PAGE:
Over thirty years after Maurice Blanchot writes The Unavowable Community (1983)--a book that offered a critical response to an early essay by Jean-Luc Nancy on "e;the inoperative community"e;--Nancy responds in turn with The Disavowed Community (2014). Stemming from Jean-Christophe Bailly's initial proposal to think community in terms of "e;number"e; or the "e;numerous,"e; and unfolding as a close reading of Blanchot's text, Nancy's essay addresses a range of themes and motifs that mark both his proximity to and distance from Blanchot's thinking. These themes and motifs include their respective readings of Georges Bataille, notably his political writings as well as his appeal to the "e;community of lovers"e;; pre- and post-war responses in France to fascism and communism; the relation between community, communitarianism, and being-in-common; the relation between the disenchantment with democracy and "e;aristocratic anarchism"e;; readings of Marguerite Duras's recit, The Malady of Death and Emmanuel Levinas; references to the Eucharist and Christianity; and a rethinking of politics and the political. In short, the exchange between Blanchot and Nancy opens up a rethinking of community played out as a question of avowal and disavowal.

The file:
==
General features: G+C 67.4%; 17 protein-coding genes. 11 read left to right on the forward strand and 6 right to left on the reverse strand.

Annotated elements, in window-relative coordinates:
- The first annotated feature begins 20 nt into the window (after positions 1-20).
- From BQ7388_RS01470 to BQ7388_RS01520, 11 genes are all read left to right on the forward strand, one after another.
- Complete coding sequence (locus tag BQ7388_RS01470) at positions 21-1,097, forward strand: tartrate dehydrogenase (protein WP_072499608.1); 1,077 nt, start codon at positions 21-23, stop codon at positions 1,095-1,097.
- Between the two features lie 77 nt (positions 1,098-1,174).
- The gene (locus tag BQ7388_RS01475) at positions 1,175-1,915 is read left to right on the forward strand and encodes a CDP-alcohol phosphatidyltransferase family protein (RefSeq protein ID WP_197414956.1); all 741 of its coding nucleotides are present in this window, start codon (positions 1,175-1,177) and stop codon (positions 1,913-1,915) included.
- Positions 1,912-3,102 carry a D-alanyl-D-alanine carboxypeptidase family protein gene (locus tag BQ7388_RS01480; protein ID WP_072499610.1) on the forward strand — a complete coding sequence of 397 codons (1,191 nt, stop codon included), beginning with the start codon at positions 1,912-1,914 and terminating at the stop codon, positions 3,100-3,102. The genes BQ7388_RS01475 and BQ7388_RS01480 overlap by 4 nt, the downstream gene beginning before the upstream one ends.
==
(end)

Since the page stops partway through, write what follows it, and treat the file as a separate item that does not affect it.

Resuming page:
Fordham University Press
Education & Reference